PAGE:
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The Push for Pledges is a campaign to encourage meaningful actions by Member States, with the dedicated aim to show commitment towards improving communities, nations, everyone’s human rights. It builds towards one of 2023’s pinnacle moments the “Pledging Tree,” a live embodiment of all the pledges made by Member States throughout the year.

Member States of the United Nations are encouraged to propose up to five flagship pledges to participate in this cumulative moment of the initiative. 

Civil society organisations play a vital role in advocating for policy or legal changes and ensuring greater financial investment in human rights. They are also very welcome to submit pledges:

As local and regional authorities are often closest to people’s lives, pledges can have a significant impact on the enjoyment of human rights for all. Cities are therefore furthermore welcome to submit pledges by following the below guidance.

National Human Rights Institutions (NHRIs), as State bodies, play a crucial role in promoting and monitoring the effective implementation of international human rights standards at the national level. As such, NHRIs and their regional networks are also very welcome to submit pledges.

Businesses have an impact on the lives of a multitude of groups and individuals, from workers to consumers and local communities. Therefore, pledges can have a meaningful influence on the enjoyment of human rights for all.

The Human Rights 75 initiative focusses on universality, progress and engagement under the leadership of UN Human Rights together with its partners. It is being buoyed by a series of global consultations on human rights issues, culminating in a high-level event in December that will announce global pledges and ideas for a vision for the future of human rights. Read more about Human Rights 75

Why pledge during Human Rights 75?

Pledges revitalise global consensus on human rights, are a beacon for concrete change towards greater enjoyment of human rights across all sectors and age groups, and set the direction for delivering on commitments.

Pledging is both a present activity and a visionary one. It facilitates reflection on imminent and future needs, challenges, and aspirations. For example, agreements and commitments taken today on climate change, new technologies, digital resources or any of the critical issues of our time can set us on a course for the best possible future outcomes.

What is a pledge?

Pledges can take many forms – from revamping systems and policies to being a vocal defender of human rights. Here are a few ways pledges can ensure freedom, equality and justice for all:

  • Reviewing or introducing key legislation.
  • Developing new policies and schemes and/or expanding and extending their benefits and beneficiaries.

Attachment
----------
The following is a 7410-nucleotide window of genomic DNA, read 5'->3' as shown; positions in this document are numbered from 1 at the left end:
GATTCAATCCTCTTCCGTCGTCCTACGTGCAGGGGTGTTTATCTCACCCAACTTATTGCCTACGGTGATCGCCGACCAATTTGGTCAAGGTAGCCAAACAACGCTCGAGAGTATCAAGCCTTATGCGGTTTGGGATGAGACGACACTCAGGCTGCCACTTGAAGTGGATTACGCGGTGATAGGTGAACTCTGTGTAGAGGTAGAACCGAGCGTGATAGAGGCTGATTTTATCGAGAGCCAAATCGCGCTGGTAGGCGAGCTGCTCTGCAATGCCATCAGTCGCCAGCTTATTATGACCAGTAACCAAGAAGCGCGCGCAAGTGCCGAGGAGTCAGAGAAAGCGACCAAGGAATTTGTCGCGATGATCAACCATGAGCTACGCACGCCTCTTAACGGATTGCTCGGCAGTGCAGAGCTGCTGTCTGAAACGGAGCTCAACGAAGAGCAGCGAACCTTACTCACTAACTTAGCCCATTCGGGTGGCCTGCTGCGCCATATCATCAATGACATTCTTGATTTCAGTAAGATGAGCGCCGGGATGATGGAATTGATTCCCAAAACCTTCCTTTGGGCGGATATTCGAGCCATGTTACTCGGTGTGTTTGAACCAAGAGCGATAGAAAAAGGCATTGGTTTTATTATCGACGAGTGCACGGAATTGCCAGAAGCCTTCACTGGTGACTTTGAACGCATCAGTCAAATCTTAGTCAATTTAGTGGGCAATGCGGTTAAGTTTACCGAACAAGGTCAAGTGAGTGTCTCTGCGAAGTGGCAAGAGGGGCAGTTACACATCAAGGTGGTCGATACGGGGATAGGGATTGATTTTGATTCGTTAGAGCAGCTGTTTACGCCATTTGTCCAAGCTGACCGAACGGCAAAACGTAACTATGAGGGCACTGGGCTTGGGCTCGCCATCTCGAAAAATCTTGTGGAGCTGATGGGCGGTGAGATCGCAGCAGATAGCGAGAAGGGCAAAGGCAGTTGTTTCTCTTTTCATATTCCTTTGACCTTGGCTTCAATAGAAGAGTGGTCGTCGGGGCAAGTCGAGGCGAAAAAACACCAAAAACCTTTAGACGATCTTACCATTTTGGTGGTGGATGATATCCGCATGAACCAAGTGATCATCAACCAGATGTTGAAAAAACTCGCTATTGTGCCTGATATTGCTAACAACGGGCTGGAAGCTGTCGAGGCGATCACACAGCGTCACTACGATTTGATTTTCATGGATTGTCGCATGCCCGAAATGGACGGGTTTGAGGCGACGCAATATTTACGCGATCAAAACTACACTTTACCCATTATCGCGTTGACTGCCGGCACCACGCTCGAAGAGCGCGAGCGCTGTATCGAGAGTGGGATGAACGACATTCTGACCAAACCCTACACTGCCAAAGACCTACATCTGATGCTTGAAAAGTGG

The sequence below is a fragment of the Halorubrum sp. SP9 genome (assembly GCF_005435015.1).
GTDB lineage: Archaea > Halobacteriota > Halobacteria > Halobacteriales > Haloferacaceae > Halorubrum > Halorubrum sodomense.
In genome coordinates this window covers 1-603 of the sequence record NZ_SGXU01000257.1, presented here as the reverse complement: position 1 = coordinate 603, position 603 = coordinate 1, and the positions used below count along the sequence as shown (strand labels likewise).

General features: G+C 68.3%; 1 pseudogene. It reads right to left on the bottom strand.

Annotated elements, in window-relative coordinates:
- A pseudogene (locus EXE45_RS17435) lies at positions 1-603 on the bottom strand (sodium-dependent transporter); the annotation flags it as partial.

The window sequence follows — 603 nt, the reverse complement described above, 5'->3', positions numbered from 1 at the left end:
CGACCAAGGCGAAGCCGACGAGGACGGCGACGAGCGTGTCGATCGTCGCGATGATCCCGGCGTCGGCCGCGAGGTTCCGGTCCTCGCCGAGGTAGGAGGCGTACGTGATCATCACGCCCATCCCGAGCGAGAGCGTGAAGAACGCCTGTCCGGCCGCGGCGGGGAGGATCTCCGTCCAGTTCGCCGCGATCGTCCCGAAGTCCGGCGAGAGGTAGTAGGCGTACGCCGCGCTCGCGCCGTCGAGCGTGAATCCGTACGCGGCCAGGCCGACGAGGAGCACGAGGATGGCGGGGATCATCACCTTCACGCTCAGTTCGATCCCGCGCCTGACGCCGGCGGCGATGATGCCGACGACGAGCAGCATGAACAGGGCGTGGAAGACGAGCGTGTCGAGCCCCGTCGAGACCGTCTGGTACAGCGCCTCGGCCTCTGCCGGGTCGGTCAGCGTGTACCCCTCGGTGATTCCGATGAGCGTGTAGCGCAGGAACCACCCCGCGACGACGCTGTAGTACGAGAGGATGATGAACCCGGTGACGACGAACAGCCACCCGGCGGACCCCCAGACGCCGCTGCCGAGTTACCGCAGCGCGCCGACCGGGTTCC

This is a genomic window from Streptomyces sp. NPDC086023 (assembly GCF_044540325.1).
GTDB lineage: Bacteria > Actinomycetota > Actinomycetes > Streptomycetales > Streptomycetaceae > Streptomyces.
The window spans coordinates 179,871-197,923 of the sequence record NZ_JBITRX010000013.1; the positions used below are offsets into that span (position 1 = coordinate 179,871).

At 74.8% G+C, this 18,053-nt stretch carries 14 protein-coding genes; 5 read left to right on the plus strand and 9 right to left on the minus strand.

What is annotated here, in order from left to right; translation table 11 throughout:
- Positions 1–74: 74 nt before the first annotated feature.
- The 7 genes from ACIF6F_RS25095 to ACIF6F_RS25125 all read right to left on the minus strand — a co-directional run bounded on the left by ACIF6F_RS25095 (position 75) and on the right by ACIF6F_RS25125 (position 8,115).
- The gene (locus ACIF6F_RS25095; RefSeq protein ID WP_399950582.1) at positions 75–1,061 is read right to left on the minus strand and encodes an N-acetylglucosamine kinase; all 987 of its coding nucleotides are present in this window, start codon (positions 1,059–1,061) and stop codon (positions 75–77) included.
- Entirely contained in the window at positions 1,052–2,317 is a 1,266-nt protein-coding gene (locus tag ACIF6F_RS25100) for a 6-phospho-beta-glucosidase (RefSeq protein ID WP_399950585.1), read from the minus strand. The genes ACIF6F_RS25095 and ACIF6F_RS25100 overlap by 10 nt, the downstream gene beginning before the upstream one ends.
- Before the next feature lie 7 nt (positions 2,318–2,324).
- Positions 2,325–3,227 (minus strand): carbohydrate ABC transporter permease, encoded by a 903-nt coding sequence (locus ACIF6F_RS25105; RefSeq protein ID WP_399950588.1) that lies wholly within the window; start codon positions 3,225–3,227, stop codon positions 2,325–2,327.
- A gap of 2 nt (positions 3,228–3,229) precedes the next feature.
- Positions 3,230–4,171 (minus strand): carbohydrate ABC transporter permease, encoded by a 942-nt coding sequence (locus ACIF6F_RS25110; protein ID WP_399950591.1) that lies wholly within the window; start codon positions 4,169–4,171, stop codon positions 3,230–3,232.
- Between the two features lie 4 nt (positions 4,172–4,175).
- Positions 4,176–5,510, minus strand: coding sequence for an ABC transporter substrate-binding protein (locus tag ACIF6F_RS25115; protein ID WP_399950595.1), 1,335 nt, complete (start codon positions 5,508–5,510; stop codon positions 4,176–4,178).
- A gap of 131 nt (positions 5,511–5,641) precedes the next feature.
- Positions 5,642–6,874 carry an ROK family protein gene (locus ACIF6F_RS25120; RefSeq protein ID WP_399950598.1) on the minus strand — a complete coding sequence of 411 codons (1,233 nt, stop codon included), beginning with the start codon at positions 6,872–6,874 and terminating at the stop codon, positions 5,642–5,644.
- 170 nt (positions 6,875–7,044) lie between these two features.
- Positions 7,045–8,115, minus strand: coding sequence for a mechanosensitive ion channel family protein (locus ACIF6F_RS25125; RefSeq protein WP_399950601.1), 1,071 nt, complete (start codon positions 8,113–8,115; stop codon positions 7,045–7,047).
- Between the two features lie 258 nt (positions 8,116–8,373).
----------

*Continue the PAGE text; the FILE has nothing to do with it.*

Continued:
• Increasing budget allocation for human rights, for example through access to health, education, work opportunities.
  • Ratifying human rights conventions and optional protocols.
  • Removing reservations to international human rights treaties.
  • Strengthening judicial independence.
  • Establishing or strengthening an independent national human rights institution and/or a national mechanism for reporting or follow-up.
  • Making a financial contribution to the UN Human Rights Office or other human rights infrastructure.

How can a pledge be meaningful?

When pledging, involving others is key by considering:

  • Wide levels of engagement: Pledges can relate to actions at domestic, regional and global level; they can also be made collectively such as by States, regional organizations, or other groupings. It is important to reflect on the national actors and stakeholders who can design and effectively implement the pledge. Setting the scene and identifying measure for successful implementation also guide the parameters and content of a pledge.
  • Diverse themes: think about how all rights - civil, political, economic, social and cultural rights – can inform pledges.  
  • Partnership opportunities: Collaborating is a great way to develop a comprehensive pledge and can inspire additional ideas and initiatives. This can entail working with an OHCHR field presence and UN Country Team, national human rights institutions, civil society organizations, women’s groups, human rights defenders, faith-based actors, youth groups and victims/survivors of human rights abuses and contraventions.
  • A SMART approach: Pledges should follow a human rights-based approach, be SMART (specific, measurable, attainable, relevant and time-bound). Pledges and declarations made in the context of the 2023 SDG Summit should mutually reinforce Human Rights 75 pledges.

Questions/comments - please write to: [email protected]